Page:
>> > there will always be nodes with resources described prior to being
added to
>> > the repository; possibly never added.  These could also spring up
in
>> > multiple places independently
>> > 2) We should not expect universal, 100% agreement on how things
are
>> > defined/described.  We don't have this now, we certainly can't
expect this
>> > to change.
>> > 3) There are lots of non-authoritative resources (subject
headings, people,
>> > class numbers, etc.)
>> > 4) A centralized repository would have to rely quite heavily on
discovery
>> >     - there's a huge danger of GIGO here (there are plenty of
typos in the
>> > historical record)
>> >     - plenty of chances of failed searches
>> >
>> > Couple this to the fact that (most) everybody is going to to have
to
>> > duplicate all of the data for local indexing purposes, anyway...
>> >
>> > -Ross.
>> >
>> > On Wed, Mar 23, 2011 at 3:37 PM, Owen Stephens
<owen@ostephens.com>
>> wrote:
>> >
>> >> I tend to agree with Joachim - we will see more data publication
and at
>> >> least in this phase will see plenty of institutions coining their
own URIs.
>> >> However, I also believe that the web tends towards less
duplication (this
>> >> isn't anything close to no duplication, just less duplication
than we would
>> >> have otherwise).
>> >>
>> >> We are already seeing that established URIs will be used where
they exist
>> >> (e.g. for LCSH) - and I guess we can expect to see more of
these.
>> >>
>> >> That said, I think aggregations are a good thing (and inevitable)
- and the
>> >> more identifiers are shared, and the more people make sameas and
similar
>> >> statements, the easier aggregation will become.
>> >>
>> >> In terms of what we should be doing now? I'd say:
>> >>
>> >> Encourage re-use of URIs (ideally this would be baked into record
creation
>> >> in libraries, but that's a whole other ball game)
>> >> Encourage sameas statements where new URIs have been coined (and
>> >> appropriate)
>> >> Start looking at how existing linked data representations of
bibliographic
>> >> data can be crawled and aggregated and see what works and what
doesn't
>> >>
>> >> I'm sure there is other stuff, but those are the ones that spring
to mind
>> >> first
>> >>
>> >> The work of the JISC 'RDTF' (Resource Discovery Task Force) in
the UK is
>> >> looking at the strategy of 'publish' and 'aggregate' - although
this doesn't
>> >> dictate the use of Linked Data or RDF, many of the project
falling into 
> this
>> >> area are adopting that approach, so hopefully we will see a good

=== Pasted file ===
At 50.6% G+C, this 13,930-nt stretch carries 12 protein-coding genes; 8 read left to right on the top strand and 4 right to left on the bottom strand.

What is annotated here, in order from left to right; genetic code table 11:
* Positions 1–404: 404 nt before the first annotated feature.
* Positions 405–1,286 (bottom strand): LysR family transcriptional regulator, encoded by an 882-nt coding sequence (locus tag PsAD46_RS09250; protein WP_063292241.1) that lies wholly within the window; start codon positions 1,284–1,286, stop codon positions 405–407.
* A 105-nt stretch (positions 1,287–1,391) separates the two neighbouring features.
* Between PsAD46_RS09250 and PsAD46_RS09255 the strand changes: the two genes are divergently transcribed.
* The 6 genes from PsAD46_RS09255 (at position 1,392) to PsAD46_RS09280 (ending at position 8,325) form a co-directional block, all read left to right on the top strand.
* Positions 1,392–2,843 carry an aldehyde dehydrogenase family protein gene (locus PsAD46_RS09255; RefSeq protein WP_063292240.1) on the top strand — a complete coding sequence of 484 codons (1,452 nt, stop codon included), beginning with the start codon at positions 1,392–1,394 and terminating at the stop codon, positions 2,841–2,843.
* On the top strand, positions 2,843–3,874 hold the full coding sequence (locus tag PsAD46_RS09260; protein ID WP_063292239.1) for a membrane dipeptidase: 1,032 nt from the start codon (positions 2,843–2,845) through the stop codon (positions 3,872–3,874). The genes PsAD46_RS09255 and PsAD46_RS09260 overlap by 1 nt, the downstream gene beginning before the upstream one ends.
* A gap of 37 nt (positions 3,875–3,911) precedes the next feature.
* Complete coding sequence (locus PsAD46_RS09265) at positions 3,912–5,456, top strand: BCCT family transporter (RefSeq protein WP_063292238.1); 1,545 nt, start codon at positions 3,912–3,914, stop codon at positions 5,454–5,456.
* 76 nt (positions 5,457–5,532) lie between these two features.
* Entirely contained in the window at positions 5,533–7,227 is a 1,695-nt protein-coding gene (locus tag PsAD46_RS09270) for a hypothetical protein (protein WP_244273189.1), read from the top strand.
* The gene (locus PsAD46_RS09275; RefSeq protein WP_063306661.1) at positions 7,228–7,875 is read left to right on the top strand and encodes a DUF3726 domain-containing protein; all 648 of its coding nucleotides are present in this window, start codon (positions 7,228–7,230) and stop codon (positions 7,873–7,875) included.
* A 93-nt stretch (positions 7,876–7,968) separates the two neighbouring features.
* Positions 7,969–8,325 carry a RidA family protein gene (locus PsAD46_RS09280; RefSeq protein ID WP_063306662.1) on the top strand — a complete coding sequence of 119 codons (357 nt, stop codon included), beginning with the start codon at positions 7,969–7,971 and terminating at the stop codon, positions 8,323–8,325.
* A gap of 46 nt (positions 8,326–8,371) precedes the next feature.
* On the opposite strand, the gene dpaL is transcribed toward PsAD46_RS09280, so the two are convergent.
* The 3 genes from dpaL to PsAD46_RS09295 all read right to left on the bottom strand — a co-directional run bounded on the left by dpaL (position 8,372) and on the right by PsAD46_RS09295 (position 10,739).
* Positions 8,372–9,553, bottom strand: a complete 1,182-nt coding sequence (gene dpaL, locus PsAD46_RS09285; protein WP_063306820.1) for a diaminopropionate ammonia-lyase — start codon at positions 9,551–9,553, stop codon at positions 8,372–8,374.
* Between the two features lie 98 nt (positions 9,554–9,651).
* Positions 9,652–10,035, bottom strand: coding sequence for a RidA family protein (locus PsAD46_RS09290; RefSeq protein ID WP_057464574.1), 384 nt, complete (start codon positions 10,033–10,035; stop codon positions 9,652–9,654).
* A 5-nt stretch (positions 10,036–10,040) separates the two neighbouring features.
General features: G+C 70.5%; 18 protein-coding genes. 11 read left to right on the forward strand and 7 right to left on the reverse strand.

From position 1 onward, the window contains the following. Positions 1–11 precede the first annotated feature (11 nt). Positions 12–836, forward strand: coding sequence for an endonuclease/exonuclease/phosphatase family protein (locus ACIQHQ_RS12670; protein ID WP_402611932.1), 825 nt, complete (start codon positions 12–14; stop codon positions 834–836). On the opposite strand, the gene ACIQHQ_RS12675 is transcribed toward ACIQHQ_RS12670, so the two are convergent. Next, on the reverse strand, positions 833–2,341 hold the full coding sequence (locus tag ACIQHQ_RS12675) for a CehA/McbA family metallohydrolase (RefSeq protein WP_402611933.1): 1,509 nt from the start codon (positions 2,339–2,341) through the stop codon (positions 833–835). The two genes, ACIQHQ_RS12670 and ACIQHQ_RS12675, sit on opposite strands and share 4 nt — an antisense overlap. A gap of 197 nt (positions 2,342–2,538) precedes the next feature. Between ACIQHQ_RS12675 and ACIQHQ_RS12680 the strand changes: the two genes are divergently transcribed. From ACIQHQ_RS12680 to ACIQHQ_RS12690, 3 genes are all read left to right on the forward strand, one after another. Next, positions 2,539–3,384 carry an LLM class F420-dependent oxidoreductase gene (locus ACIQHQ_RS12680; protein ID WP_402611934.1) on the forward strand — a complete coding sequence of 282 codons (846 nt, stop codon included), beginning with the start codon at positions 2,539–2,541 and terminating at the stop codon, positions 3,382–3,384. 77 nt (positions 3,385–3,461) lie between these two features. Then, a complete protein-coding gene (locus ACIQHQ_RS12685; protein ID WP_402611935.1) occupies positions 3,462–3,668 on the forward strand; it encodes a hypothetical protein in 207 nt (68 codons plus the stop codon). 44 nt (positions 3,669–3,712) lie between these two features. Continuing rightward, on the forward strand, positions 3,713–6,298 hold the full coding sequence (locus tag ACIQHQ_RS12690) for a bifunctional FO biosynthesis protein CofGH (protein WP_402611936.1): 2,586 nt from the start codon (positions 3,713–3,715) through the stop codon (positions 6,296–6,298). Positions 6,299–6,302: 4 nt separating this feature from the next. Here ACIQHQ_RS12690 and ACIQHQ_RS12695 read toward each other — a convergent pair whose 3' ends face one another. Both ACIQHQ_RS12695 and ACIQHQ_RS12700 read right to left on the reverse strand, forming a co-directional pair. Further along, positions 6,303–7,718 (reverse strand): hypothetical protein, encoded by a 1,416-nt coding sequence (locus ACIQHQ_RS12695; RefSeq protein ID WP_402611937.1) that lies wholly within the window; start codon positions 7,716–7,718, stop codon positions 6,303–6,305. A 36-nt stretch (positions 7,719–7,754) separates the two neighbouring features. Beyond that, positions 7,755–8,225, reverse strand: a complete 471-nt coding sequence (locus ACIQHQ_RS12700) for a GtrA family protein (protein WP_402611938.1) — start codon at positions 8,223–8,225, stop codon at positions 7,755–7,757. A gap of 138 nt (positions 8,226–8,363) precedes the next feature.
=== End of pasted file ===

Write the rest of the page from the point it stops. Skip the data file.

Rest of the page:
> exploration
>> >> of some of the issues from this area soon. See
http://rdtf.mimas.ac.uk/ for
>> >> more information on this.
>> >>
>> >> Owen
>> >>
>> >>
>> >> Owen Stephens
>> >> Owen Stephens Consulting
>> >> Web: http://www.ostephens.com 
>> >> Email: owen@ostephens.com 
>> >> Telephone: 0121 288 6936
>> >>
>> >> On 23 Mar 2011, at 17:16, stu wrote:
>> >>
>> >> *On Thu, Mar 24, 2011 at 1:18 AM, Neubert Joachim
>> <J.Neubert@zbw.eu>wrote:
>> >>
>> >> I'm not sure that a centralized model for building clusters (like
VIAF) or
>> >> a pre-declared central hub ("everybody maps to
>> >> WorldCat/OpenLibrary/whatever") could work.*
>> >>
>> >> A centralized model is essential if global bibliography is to be
an
>> >> important part of the Web.  Sure, there are work-arounds
involving declared
>> >> or inferred equivalence.  These all require additional work on
the part of
>> >> systems and people, which will rarely be expended, with the
result that 
> link
>> >> potency will (continue to) be diluted to insignificance.
>> >>
>> >> Is it important enough for the global library community to expend
the
>> >> resources to consolidate meaningful global bibliography?  Can the
political
>> >> impediments be overcome?
>> >>
>> >> I continue to believe that OCLC is the only likely candidate with
a chance
>> >> to make this happen, and it appears that the business cases are
too weak,
>> >> and constituent demand too feeble for that to happen in the
current
>> >> environment.
>> >>
>> >> I just Googled the book closest to hand, and on the first page,
Wikipedia
>> >> was number one, and there were two Amazon links in the top ten. 
No library
>> >> link of any sort appeared on the page.
>> >>
>> >> Linked data isn't going to change this without a centralized
identifier
>> >> infrastructure.
>> >>
>> >> stu
>> >>
>> >>
>> >>
>> >>>
>> >>
>> >>
>> >
>> 
>> 
>> 
>> --
>> Karen Coyle
>> kcoyle@kcoyle.net http://kcoyle.net 
>> ph: 1-510-540-7596
>> m: 1-510-435-8234
>> skype: kcoylenet
>> 
Received on Thursday, 24 March 2011 09:33:43 GMT